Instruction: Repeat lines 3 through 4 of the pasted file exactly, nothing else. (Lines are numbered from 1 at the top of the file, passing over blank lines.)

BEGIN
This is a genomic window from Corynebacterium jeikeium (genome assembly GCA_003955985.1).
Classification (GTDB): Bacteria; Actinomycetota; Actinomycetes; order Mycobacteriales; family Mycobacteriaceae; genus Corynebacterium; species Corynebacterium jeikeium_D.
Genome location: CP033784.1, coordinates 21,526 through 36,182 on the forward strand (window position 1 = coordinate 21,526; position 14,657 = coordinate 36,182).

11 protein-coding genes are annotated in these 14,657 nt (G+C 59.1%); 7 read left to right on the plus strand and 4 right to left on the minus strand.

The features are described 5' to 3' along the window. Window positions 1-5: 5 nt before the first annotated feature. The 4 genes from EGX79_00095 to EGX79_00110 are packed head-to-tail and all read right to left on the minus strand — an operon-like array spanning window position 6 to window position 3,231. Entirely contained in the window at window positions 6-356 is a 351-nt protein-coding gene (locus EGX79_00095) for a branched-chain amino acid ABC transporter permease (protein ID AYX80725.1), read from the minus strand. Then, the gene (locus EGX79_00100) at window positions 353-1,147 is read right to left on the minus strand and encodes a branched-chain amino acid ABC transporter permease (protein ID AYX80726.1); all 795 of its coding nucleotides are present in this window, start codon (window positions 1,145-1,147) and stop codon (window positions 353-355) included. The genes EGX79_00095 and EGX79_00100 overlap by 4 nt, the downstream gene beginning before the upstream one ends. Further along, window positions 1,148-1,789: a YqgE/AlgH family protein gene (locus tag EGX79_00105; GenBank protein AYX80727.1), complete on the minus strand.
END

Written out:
Genome location: CP033784.1, coordinates 21,526 through 36,182 on the forward strand (window position 1 = coordinate 21,526; position 14,657 = coordinate 36,182).

11 protein-coding genes are annotated in these 14,657 nt (G+C 59.1%); 7 read left to right on the plus strand and 4 right to left on the minus strand.